International Conference on Applications of Statistics and Probability in Civil Engineering (ICASP) (12th : 2015)

Extension of data sets for a more reliable prediction of the fire resistance of finger joint connections Fink, Gerhard; Klippel, Michael; Frangi, Andrea Jul 31, 2015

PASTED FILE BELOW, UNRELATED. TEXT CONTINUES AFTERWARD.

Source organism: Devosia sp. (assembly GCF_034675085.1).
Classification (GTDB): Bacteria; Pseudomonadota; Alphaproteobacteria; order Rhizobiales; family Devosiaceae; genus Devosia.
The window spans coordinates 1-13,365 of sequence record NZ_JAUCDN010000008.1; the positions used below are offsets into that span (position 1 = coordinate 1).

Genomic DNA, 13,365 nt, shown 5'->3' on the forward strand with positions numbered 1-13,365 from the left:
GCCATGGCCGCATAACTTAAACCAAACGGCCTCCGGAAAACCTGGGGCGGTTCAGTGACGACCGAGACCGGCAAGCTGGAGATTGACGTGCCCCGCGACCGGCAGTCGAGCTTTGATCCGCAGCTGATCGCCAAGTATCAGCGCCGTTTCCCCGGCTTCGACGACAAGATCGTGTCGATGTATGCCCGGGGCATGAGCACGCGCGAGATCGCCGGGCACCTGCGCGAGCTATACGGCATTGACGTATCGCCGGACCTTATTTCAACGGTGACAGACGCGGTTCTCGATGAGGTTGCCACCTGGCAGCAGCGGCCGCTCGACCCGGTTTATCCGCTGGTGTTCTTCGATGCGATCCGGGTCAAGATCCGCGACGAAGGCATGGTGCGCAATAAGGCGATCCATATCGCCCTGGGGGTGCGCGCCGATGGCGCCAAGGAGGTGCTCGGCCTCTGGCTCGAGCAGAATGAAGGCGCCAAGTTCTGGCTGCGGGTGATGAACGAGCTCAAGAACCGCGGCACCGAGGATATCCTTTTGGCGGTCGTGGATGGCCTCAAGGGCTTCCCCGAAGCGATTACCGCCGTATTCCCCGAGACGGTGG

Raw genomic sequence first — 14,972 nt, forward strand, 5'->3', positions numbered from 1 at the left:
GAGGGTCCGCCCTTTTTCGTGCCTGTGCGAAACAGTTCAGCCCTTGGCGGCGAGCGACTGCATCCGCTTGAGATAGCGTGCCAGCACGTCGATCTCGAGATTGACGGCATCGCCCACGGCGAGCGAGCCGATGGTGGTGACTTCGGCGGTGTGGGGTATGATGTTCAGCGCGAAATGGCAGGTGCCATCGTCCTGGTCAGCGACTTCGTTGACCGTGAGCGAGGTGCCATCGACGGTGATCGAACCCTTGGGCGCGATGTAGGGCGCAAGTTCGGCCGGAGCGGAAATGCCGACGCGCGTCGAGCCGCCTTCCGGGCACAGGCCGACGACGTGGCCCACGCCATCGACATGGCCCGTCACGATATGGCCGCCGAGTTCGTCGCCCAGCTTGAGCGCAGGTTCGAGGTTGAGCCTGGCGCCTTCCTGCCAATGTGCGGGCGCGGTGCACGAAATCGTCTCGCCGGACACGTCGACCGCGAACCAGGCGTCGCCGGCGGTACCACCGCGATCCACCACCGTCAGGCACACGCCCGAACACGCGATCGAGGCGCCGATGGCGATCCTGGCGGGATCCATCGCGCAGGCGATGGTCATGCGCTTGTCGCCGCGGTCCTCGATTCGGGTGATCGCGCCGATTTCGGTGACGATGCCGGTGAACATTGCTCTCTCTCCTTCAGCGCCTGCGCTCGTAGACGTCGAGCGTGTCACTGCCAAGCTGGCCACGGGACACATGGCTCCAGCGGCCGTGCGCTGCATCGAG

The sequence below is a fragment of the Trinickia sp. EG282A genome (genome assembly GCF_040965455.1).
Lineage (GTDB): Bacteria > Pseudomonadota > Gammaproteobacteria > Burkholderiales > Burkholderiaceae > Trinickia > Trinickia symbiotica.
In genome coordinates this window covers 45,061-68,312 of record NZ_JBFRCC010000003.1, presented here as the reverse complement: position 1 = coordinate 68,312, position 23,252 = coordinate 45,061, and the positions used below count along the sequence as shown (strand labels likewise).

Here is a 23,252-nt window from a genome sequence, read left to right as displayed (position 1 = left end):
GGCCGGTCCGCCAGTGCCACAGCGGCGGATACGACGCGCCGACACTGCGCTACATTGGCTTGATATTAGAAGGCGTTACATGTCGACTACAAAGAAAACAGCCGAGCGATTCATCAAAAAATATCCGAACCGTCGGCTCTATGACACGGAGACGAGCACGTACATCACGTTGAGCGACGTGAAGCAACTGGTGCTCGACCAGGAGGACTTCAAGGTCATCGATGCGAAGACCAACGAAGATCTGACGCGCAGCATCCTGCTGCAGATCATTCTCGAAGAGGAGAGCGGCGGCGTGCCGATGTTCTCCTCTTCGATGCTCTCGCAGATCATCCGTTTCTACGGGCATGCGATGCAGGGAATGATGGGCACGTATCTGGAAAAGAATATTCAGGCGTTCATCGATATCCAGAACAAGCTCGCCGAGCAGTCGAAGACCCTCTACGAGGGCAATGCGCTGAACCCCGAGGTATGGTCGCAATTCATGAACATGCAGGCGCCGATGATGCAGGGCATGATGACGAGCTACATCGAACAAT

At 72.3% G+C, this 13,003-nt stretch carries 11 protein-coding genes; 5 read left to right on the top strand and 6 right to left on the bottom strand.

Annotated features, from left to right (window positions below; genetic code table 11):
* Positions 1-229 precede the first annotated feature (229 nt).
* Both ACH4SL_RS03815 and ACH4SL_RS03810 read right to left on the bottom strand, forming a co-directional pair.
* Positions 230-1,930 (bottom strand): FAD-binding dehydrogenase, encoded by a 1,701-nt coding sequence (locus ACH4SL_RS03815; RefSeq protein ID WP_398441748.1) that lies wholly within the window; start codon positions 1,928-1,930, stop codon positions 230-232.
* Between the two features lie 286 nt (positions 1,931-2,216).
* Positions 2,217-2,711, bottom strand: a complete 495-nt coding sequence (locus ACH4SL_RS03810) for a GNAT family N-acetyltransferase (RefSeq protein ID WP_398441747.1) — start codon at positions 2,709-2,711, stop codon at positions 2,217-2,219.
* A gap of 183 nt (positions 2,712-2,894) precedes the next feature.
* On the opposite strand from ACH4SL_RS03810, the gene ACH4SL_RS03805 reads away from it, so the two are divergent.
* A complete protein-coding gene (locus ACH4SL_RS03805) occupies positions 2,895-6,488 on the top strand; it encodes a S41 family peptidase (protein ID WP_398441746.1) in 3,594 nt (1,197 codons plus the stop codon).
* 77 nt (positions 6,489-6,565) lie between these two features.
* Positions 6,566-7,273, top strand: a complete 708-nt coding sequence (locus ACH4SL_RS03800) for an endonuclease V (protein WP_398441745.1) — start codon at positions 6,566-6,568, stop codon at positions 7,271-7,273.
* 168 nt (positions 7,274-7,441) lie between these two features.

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12th International Conference on Applications of Statistics and Probability in Civil Engineering, ICASP12Vancouver, Canada, July 12-15, 2015Extension of Data Sets for a more Reliable Prediction of the FireResistance of Finger Joint ConnectionsGerhard FinkResearch Scientist, Empa, Swiss Federal Laboratories for Materail Science andTechnology, Dübendorf, SwitzerlandMichael KlippelPost-Doctoral Fellow, Institute of Structural Engineering, ETH Zurich, SwitzerlandAndrea FrangiProfessor, Institute of Structural Engineering, ETH Zurich, SwitzerlandABSTRACT: Large-scale fire tests are time intensive and expensive. Thus, usually only a limited numberof test results are produced. In order to produce a more reliable description of the parameters of interest,the data set can be extended. This paper shows, as an example, how fire resistance tests investigatingdifferent parameters can be connected and further how censored test results can be considered in theevaluation of the results. The goal of the whole investigation is to extend the information of a limitednumber of fire tests in order to produce a more reliable description of the test results.1. INTRODUCTIONThe influence of adhesives on the fire behaviourof glued structural timber elements was recentlyinvestigated in a comprehensive research project(Klippel, 2014). Within this research project, firetests on finger joint connections have been per-formed investigating different parameters, such asthe adhesive in the finger joint, the width of thecross-section, the load level, the type of fire expo-sure (one and two-dimensional exposure) and thetimber quality. At least two tests were conductedwith the same specimen composition to investigateone parameter.Reliable conclusions about the load-bearing be-haviour of timber members can only be stated if asufficient number of tests is performed, since thematerial properties of timber are subject to largevariation (e.g. Köhler et al., 2007; Fink and Kohler,2011). Conducting large-scale fire resistance testsis very time intensive and expensive and can onlybe performed in certified fire laboratories. Thus,fire test campaigns usually produce only a limitedamount of test results. Therefore, it is sometimeshelpful to extend the data set investigating one pa-rameter (e.g. the fire resistance of finger joint con-nections having a width w = 140 mm) using the re-sults produced by similar tests investigating a dif-ferent specimen set-up (e.g. w = 200 mm). Further,if the failure type in the fire tests showed not theintended failure type, e.g. early failure in the solidwood section occurred and the area of interest (fin-ger joint) was still intact, the test can still be con-sidered as a censored data. Hence, censoring occurswhen the value of a measurement or observation isonly partially known, e.g. the finger joint sustainedat least the strength of the failed solid wood region.On the basis of the fire tests and finite elementheat transfer analysis, Klippel (2014) estimated the“effective” temperature-dependent reduction of thetensile strength for finger-jointed specimens (seeFigure 1). This reduction is described as a simpli-fied bi-linear approach with a breakpoint at 100◦Cin accordance to the bi-linear approach given inEN 1995-1-2 (CEN, 2004) for the timber strengths.It should be noted that the reduction in strength wasdetermined for finger-jointed specimens dependingon the adhesive in the finger joint based on themean fire resistance of tests with the same adhesive112th International Conference on Applications of Statistics and Probability in Civil Engineering, ICASP12Vancouver, Canada, July 12-15, 2015on 140 mm wide specimens. Thus, only a limitednumber of fire tests led to the outcome of this inves-tigation. Further, fire tests were neglected, in whichan early failure occurred because of a knot defect.In addition, the fire tests in which failure occurredin the finger joint due to exceeding the timber ten-sile strength were neglected in this evaluation, sincethe adhesive had still sufficient strength. However,by neglecting test results valuable information wasnot included in the evaluation, which could put theresults on a more reliable foundation.As previously described, Klippel (2014) deter-mined the fire resistance for 80, 140 and 200 mmwide finger-jointed specimens exposed to standardISO 834-1 (ISO, 1999) fire and loaded in tensiondepending on the simplified bi-linear reduction ofstrength with increasing temperature, as shown inFigure 2. With the relation shown in Figure 2 it ispossible to determine the fire resistance for finger-jointed specimens glued with the same adhesivebut having a different width, e.g. an adhesive rep-resented by a reduction factor kΘ = 0.5 at 100◦Cleads to a fire resistance of 25.2, 53.8 and 87.5 min-utes for 80, 140, and 200 mm wide specimens, re-spectively. Thus, results determined with differentwidths of the specimens and the same adhesive inthe finger joint are connected. However, this con-nection is based on mean values for the fire resis-tance and additionally neglecting some fire test re-sults, as described above.This paper shows how fire resistance tests inves-tigating different parameters can be connected andfurther how censored test results can be consideredin the evaluation of the results. The goal of thewhole investigation is to extend the information ofa limited number of fire tests in order to produce amore reliable description of the test results.2. FIRE TESTSFire tests were performed on the model-scale hor-izontal furnace with dimensions of 1.0 m × 0.8 musing fire exposure according to ISO 834-1 (ISO,1999) at the Swiss Federal Laboratories for Mate-rials Science and Technology (Empa) in Dubendorf/ Switzerland. A detailed description and the re-sults of the fire tests as well as tests at normal tem-perature are presented in the testing report (Klip-0 50 100 150 200 250 300 Temperature [°C] factor  k   [-]QP2 (PUR)P3 (PUR)P4 (PUR)M1 (MUF)P6 (PUR)P7 (PUR)PRF (timber failure)EPI M2 (MUF)M3 (MUF)PVAc UF Non-structuraladhesiveStructural adhesive Early timber failuredue to knot Figure 1: Bi-linear approach to describe the residualstrength under tension for finger-jointed timber lamel-las, depending on the adhesive (according to Klippel(2014)).0 10 20 30 40 50 60 70 80 90Time [min] factor k              [-]Q=100°C  80 mm140 mm200 mmw Width wReduction factor k [-]Q 20 100 3001.0kQ=100°CTemp [°C] (53.8/0.5) (87.5/0.5)(25.2/0.5)40mmFigure 2: Fire resistance of finger-jointed specimensloaded in tension depending on the temperature-dependent strength reduction factor at a temperatureof 100◦C (according to Klippel (2014)).pel and Frangi, 2014). The fire behaviour of finger-jointed timber boards was studied in 49 fire tests in-vestigating 12 different adhesives in the finger jointconnection. The main objective of this campaign212th International Conference on Applications of Statistics and Probability in Civil Engineering, ICASP12Vancouver, Canada, July 12-15, 2015was to evaluate the influence of adhesives on thefire resistance of finger-jointed timber boards. Inaddition, the influence of different other parame-ters on the fire resistance was studied, such as thewidth of the specimens, the applied load level, thetype of fire exposure (one and two-dimensional ex-posure) and the timber quality. It should be no-ticed that the specimens designed for this investi-gation described the real behaviour of finger jointsin a fire situation relevant for glued laminated tim-ber beams. Figure 3 shows the fire resistance ofthe specimens constantly loaded with 30% of themean tensile strength obtained in normal tempera-ture tests. Most of the tests were performed with across-section width of w = 140 mm. Further testswere performed with 80 and 200 mm wide speci-mens. Four typical types of failure were observedin the fire tests, as illustrated in Figure 4:(a) Failure along the fingers in the finger joint(b) Failure of the fingers in the finger joint(c) Mixed-type failure(d) Failure in solid wood regionThe specimens which showed a failure along thefingers show most likely an influence of the adhe-sive on the fire resistance. In the case of the otherthree failure types, the fire resistance was mainlylimited by the tensile strength of timber and the ad-hesive still sustained enough strength.3. EXTENSION OF THE DATA SETAs already mentioned, large-scale fire tests are verytime intensive and costly. Thus, usually only a lim-ited number of specimens can be tested and the re-sults are often not sufficient for a reliable estimationof the investigated parameters; e.g. the fire resis-tance. In this paper, the fire resistance of one typeof finger joint connection is estimated (referred asto reference conditions):• Cross-section: w× t = 140×40 mm2• Type of Adhesive: One-componentpolyurethane (1C PUR) (in Figure 3 ab-breviated as P2)• Tensile load1: F = 0.3 ·Fu• Fire exposure: ISO 834-1 (ISO, 1999)1Fu is the load that corresponds to the mean tensilestrength determined in tests performed at normal temperature.0 10 20 30 40 50 60 70 80Fire resistance t [min]80140200Cross-section width w [mm]dbcba) Failure along fingers (all tests without further explanation)b) Failure of fingers (in the tip of the finger joint)c) Mixed type failured) Failure in solid wood region (due to defect, knot, etc.)cd d cbPVAcUFMUF (M3)Solid wood (V)PUR (P2) PUR (P7)PUR (P3)PUR (P6)EPIPRFMUF (M1)MUF (M2)PUR (P4)d dLoad level: 0.3 Fu90140mm  80mmNon-structural adhesives w40 mmFigure 3: Fire resistance as a function of the cross-section width (80, 140 and 200 mm) depending on theadhesive in the finger joint (according to Klippel andFrangi (2014)).(a)Failure along fingers(b)Failure of fingers(c)Mixed type failure(d)Failure in solid woodFinger joint (intact)Knot(led to failure)Figure 4: Types of failure observed in the fire tests (ac-cording to Klippel and Frangi (2014)).The estimation of the fire resistance considers testresults of (a) fire tests with reference conditions,and (b) fire tests with different dimensions.In the present investigation, altogether nine firetests are taken into account, summarized in Ta-ble 1. Thereby, six tests were performed with ref-erence conditions (test no. 1-6) and three tests were312th International Conference on Applications of Statistics and Probability in Civil Engineering, ICASP12Vancouver, Canada, July 12-15, 2015Table 1: Compilation of the fire test results used for the present investigation.No. Width One-dim. Type of Fire resistance Fire resistancecharring rate failure measured estimateda[mm] [mm/min] [min] [min]1 140 0.68 Along fingers 47.5 -2 140 0.70 Along fingers 56.5 -3 140 0.71 Along fingers 47.0 -4 140 0.71 Along fingers 53.0 -5 140 0.78 Along fingers 52.5 -6 140 0.68 Mixed-type 52.0 -7 80 0.78 Along fingers 24.5 52.98 200 0.66 Along fingers 66.5 41.49 200 0.68 Along fingers 87.0 52.8a The fire resistance was estimated on the basis of Figure 3. In this table, the estimation wasapplied for specimens with a width unequal to 140 mm. Thus, given is the estimated fireresistance for those specimens if the specimen tested would have had a width of 140 mm.performed on specimens with different dimensions(test no. 7-9).Three different cross-section widths were testedin the fire test campaign of (Klippel and Frangi,2014): w = 80, 140 and 200 mm. Most of the testswere performed with 140 mm wide specimens. Infurther tests, the width was varied whereas all otherparameters (load level, adhesive in the finger joint,type of fire exposure) were kept the same.4. PREDICTION OF THE FIRE RESIS-TANCEIn the following section, measured values of the fireresistance and estimated values of the fire resistanceare used to estimate the fire resistance of fingerjoints (denoted t). At first, the general approach isdemonstrated. Afterwards, the corresponding pro-cedure is illustrated and the different types of infor-mation explained and how the information can beconsidered.The presented approach is illustrated on an ex-ample by using the measured and estimated fire re-sistance summarised in Table 1. In the example,the fire resistance is assumed to be Lognormal dis-tributed:f (t) =1tζ φ( ln(t)−λζ)(1)here, ζ and λ are the parameters of the Lognor-mal distribution and φ is the the standard normaldensity distribution function. The Lognormal dis-tribution seems to be most accurate to describe thedistribution of the fire resistance, since the flat tailwithin the area of small and large values of the fireresistance (due to a rather constant charring rate inall tests, the probability of small and large valuesfor the fire resistance is rather small). Furthermore,the fire resistance cannot be negative same as theLognormal distribution.4.1. MethodThe maximum Likelihood method will be used forthe estimation of the parameters (e.g. Benjamin andCornell, 1970; Faber, 2012). The basic principle ofthe maximum Likelihood method is to find the pa-rameters of the chosen distribution function whichmost likely reflect the data sample. The parametersof the distribution function are estimated by solvingthe optimisation problem given in Eq. (2). Here,L(θ |tˆ) is the Likelihood of the observed data, θrepresents the parameters, and tˆ are the measuredvalues of the fire resistance.L(θ |tˆ) =n∏i=0Li(θ |tˆi) minθ(−L(θ |tˆ))(2)412th International Conference on Applications of Statistics and Probability in Civil Engineering, ICASP12Vancouver, Canada, July 12-15, 20154.2. Direct information – measured values4.2.1. GeneralFor the most general case, where the quantity ofinterest is measured directly, the Likelihood of theobserved data tˆi is equal to the realisation of thedensity function fT (tˆi|θ), according to Eq. (3). Inthe present example, all experimental investigationswith reference conditions and in which a failurealong the fingers was observed (test no. 1-5), aredirect observations of quantity of interest.Li(θ |tˆi) = fT (tˆi|θ) (3)Often, the measured value does not describe thequantity of interest (here the fire resistance of thefinger joint connection), but can be used as cen-sored information. Examples of censored test re-sults for tensile tests under fire exposure are inves-tigations where (a) the failure is outside the investi-gated area, or (b) the test has to be stopped beforefailure (e.g. technical problems). In such cases, thequantity of interest is not known, but the test re-sult can be used as bonded information since thelower limit is known. E.g. the investigated speci-men failed after a certain time in a knot cluster out-side the investigated finger joint. Thus, the fire re-sistance of the knot cluster is known, but not the fireresistance of the finger joint. However, it is obviousthat the fire resistance of the finger joint is at leastthe fire resistance of the failed knot cluster.For censored observations (denoted tˆi,c), theLikelihood can be calculated with the realisation ofthe cumulative distribution function FT (tˆi,c|θ) ac-cording to:Li(θ |tˆi,c) = 1−FT (tˆi,c|θ) (4)The principle of the Likelihood estimation forboth types of measured values is illustrated in Fig-ure 5. The crosses illustrate the measured quantitiesof interest, the circle illustrates the censored infor-mation, the vertical lines and the dark grey area il-lustrate the corresponding Likelihoods.4.2.2. ExampleAt first, the fire resistance and the associatedstrength reduction of the adhesive due to high tem-peratures is estimated using the measured values ofsix fire tests (test no. 1-6). In five tests (tests no.1-5), a failure occurred along the fingers. Thus, thetest results are realisations of the quantity of inter-est and the Likelihood can be calculated accordingto Eq. (3).In fire test no. 6, a mixed type failure was de-tected (see Figure 4c). For this particular specimenthe major part of the failure occurred in the area ofa knot cluster located about 12 cm next to the in-vestigated finger joint. It is obvious that the tensilecapacity of the finger joint was not reached at thetime of failure. As a result the fire resistance of thefinger joint is at least the measured fire resistancetˆi,c = 52 min. The test result is treated as a censoredinformation and the Likelihood can be calculatedaccording to Eq. (4).In timber engineering, censored information isoften considered incorrect. Usually, censored testresults are neglected and thus the investigated pa-rameters are underestimated. The underestimationdepends on the quantity of the censored observa-tion; the larger the censored observation the largerthe underestimation.In this particular case, the mean fire resistance oftests no. 1-5 is t1−5 = 51.3 min, thus below the re-sult of fire test no. 6. It is obvious that neglectingthis test result leads to an underestimation of thefire resistance and thus to an overestimation of thestrength reduction of the adhesive under high tem-perature.Taking into account all six test results, the ex-pected value of the fire resistance is E[t1−6] =51.9 min, thus slightly larger. In the present exam-ple, neglecting of the test result obtained in the firetest no. 6 would not have such a big influence, how-ever, in other cases the results could be significantlyunderestimated.In Table 2, the estimated parameters and the as-sociated fire resistance (expected value and COV)are summarised and in Figure 6, the estimated dis-tribution function is illustrated (dashed line). Thevariability of the fire resistance of the finger joint isCOV = 7.1%. It is commonly known that the vari-ability of the fire resistance of timber specimens isin general smaller than the variability of test resultson timber specimens obtained at normal tempera-512th International Conference on Applications of Statistics and Probability in Civil Engineering, ICASP12Vancouver, Canada, July 12-15, 201530 40 50 60 7000. resistance t [min]Probabilitydensity  tˆitˆi,ctˆi,eFigure 5: Schematic illustration of the Likelihood esti-mation for different types of information. The verticallines and the grey areas illustrate the correspondingLikelihoods.ture. This can be addressed to the rather constantcharring rate of timber being a very important pa-rameter in the fire design of timber members (Ta-ble 1).4.3. Indirect information – estimated values4.3.1. GeneralIn addition to measured values, estimations of thequantity of interest (denoted tˆi,e) can be used forthe Likelihood estimation. tˆi,e is an estimation forthe quantity of interest and thus concerned to un-certainties.In the presented example tˆi,e is the estimated fireresistance of a 140 mm wide finger-jointed cross-section, using the test result of a similar experimen-tal investigation and the model described before;i.e. tˆi,e is the estimated fire resistance of the testedspecimens if it would be wider (or thinner). It isobvious that estimated values of the fire resistancecan only be used if the performed tests are (a) verysimilar and (b) the model is able to reflect the rela-tion between the measured and the ’interested’ testconditions. The smaller the differences between theperformed tests and the better the model the moreefficient will be the estimation.In the present investigation the following as-sumptions are made: (a) the model estimates thefire resistance with a certain accuracy – the uncer-tainty is assumed to be known and (b) the modelreflects that the variability of the fire resistance isdifferent for different cross-section widths.The ’real’ fire resistance is, of course, not knownand the estimation is associated to uncertainties; themore precise the estimation the smaller the uncer-tainties. A realistic assumption to describe the dis-tribution function of the ’real’ fire resistance mightbe a Normal distribution with mean value tˆi,e andwith standard deviation σe; hereafter the associateddensity function is denoted hT (tˆi,e,σe). As a result,the Likelihood can be determined:Li(θ |tˆi,e) =∫fT (t|θ) ·hT (t|tˆi,e,σe) ·dt (5)In Figure 5, the principle of the Likelihood esti-mation for estimated values is illustrated. The di-amond represents the estimated fire resistance tˆi,eand the light grey area the associated Likelihood,for the interval σe = 2 min.4.3.2. ExampleOne disadvantage of experimental investigationsunder fire exposure is the relatively large costs, inparticular for large-scale and full-scale fire tests.As a result, usually only a very small amount ofspecimens are tested. In the present investigation,six specimens were tested with the same type ofadhesive, the same cross-section dimensions andthe same load and fire exposure. In this section,the data sample is extended by using test resultstested under the same conditions, but different di-mensions. Using the information given in Figure 2,the associated fire resistance for the reference cross-section tˆi,e was estimated.As already mentioned, tˆi,e is an estimation of thefire resistance under reference conditions.Assuming a given σe, the Likelihood can be cal-culated according to Eq. (5). In Table 2, the esti-mated parameters and the associated fire resistance(expected value and COV) are summarised for dif-ferent σe = 1,2 and 5 min. It is obvious that moreprecise estimations of the fire resistance (smallerσe) have a larger influence on the final outcomes.In the presented example, the variability of thefire resistance of the measured values (tests no. 1-6)612th International Conference on Applications of Statistics and Probability in Civil Engineering, ICASP12Vancouver, Canada, July 12-15, 2015Table 2: Compilation of the estimated fire resistanceFire tests 1-6 1-9 1-9 1-9σe - 1 min 2 min 5 minζ 3.947 3.929 3.931 3.938λ 0.071 0.092 0.085 0.070E[t] 51.92 51.07 51.13 51.46COV[t] 0.071 0.092 0.085 0.070was rather small COV = 7.1%; the difference be-tween the smallest and largest test results was about10 min. In the two tests performed on 200 mmwide specimens, the difference of the fire resis-tance was significantly larger (about 20 min). Al-though the specimens width is different, the resultsclearly indicate the larger variability. Comparingthe test results with the information given in Figure2, it seems that one of the specimens (test no. 8)failed very early tˆ8,e = 41.4 min, whereas the fireresistance observed in the other test (test no. 9) isaround the estimated value tˆ9,e = 52.8 min (see alsoFigure 6).Taking into account all nine test results (the fivemeasured values of the fire resistance tˆi, the cen-sored observation tˆi,c, and the three estimated val-ues of the fire resistance based on similar experi-mental investigations tˆi,e) the expected value of thefire resistance E[t] ≈ 51.1 min with a variabilityCOV≈ 8.5% is determined.It has to be mentioned that the estimation of theabsolute value of the fire resistance based on testswith different dimensions is associated to large un-certainties, which were not quantified within thisstudy. However, the large differences between thefire resistance of the tests on 200 mm wide speci-mens is a strong indicator that the variability will beunderestimated if only the measured values are con-sidered. Using the presented approach it seems tobe reasonable to quantify the variability more cor-rect. In Figure 6 the associated distributions are il-lustrated, for σe = 2 min (solid lines).4.4. Advantages & limitsThe presented approach to extend data sets, by us-ing estimated values of the fire resistance based onsimilar tests and physical models, is rather simpleand can be applied easily. However, for the ap-plication the quality of the estimation, expressedthrough the error σe, has to be known. Often sucha quantitative description of the quality of the esti-mation does not exist. In such cases, as illustratedin the present examples, the uncertainty has to beestimated and thus the outcome is related to uncer-tainties.Another and more common approach to consideradditional information, such as the estimated fireresistance based on test results from similar in-vestigations, is Bayes updating (see e.g. Rackwitz(1983) or specific to timber engineering Fink andKohler (2014)). Using Bayes updating the uncer-tainty of the additional information can be consid-ered by weighting the prior information against newinformation.5. CONCLUSIONSThis paper demonstrated how a limited number oftest results obtained on timber specimens can beused to extend the data set in order to produce amore reliable prediction of the load-bearing capac-ity of the specimens tested. The application usingthe Maximum Likelihood Method was shown on asimple example using fire test results (Klippel andFrangi, 2014).Large-scale fire tests are usually performed on alimited number of specimens since they are timeintensive and expensive. Due to the limited num-ber of test results, reliable conclusions are often notpossible. Further, an accurate prediction of the fireresistance (expected value and variability) is of par-ticular importance, especially if the results are usedas input parameters for probabilistic models; e.g.for probabilistic models to estimate the fire resis-tance of glued laminated timber beams.The paper shows how test results can be consid-ered in the final evaluation although the test did notshow the intended type of failure and further howtest results can be connected although the specimenset-up (e.g. width of the specimen) was different.However, the presented approach can also be usedto consider other test results (e.g. different load ex-posure) as long as reliable analytical or numerical712th International Conference on Applications of Statistics and Probability in Civil Engineering, ICASP12Vancouver, Canada, July 12-15, 201530 40 50 60 7000. resistance t [min]Probabilitydensity  Test 1−5Test 6Test 7−930 40 50 60 7000. resistance t [min]Cumulativedistribution  Test 1−5Test 6Test 7−9Figure 6: Estimated fire resistance: (left) Probability density, (right) Cumulative distribution. The dashed linerepresents the estimated distribution considering only the measured fire resistance (test no. 1-6). The solid linerepresents the estimated distribution considering the measured and the estimated fire resistance (test no. 1-9).models for the estimation of the quantity of interestunder reference conditions exist.6. REFERENCESBenjamin, J. R. and Cornell, C. A. (1970). Probability,statistics and decisions in civil engineering. Mc Graw- Hill Book Company.CEN (2004). EN 1995-1-2: Eurocode 5: Design of tim-ber structures – Part 1-2: General – Structural fire de-sign. European Committee for Standardization, Brus-sels, Belgium.Faber, M. H. (2012). Statistics and Probability Theory:In Pursuit of Engineering Decision Support, Vol. 18.Springer.Fink, G. and Kohler, J. (2011). “Multiscale Variabilityof Stiffness Properties of Timber Boards.” Applica-tions of statistics and probability in civil engineering: proceedings of the 11th International Conferenceon Applications of Statistics and Probability in CivilEngineering, Zürich, Switzerland, 1-4 August 2011,1369–1376.Fink, G. and Kohler, J. (2014). “Risk based investi-gations of partly failed or damaged timber construc-tions.” Materials and Joints in Timber Structures,Springer, 67–75.ISO (1999). ISO 834-1: Fire-Resistance Tests - Ele-ments of Building Construction - Part 1: General Re-quirements. International Organization for Standard-ization, Geneva, Switzerland.Klippel, M. (2014). “Fire safety of bonded structuraltimber elements.” Ph.D. thesis, Institute of Struc-tural Engineering, ETH Zurich, Switzerland, Instituteof Structural Engineering, ETH Zurich, Switzerland.Thesis No. 21843.Klippel, M. and Frangi, A. (2014). “Fire tests on finger-jointed timber boards.” Report No. 354, Institute ofStructural Engineering, ETH Zurich.Köhler, J., Sørensen, J. D., and Faber, M. H. (2007).“Probabilistic modeling of timber structures.” Struc-tural safety, 29(4), 255–267.Rackwitz, R. (1983). “Predictive distribution of strengthunder control.” Matériaux et Construction, 16(4),259–267.8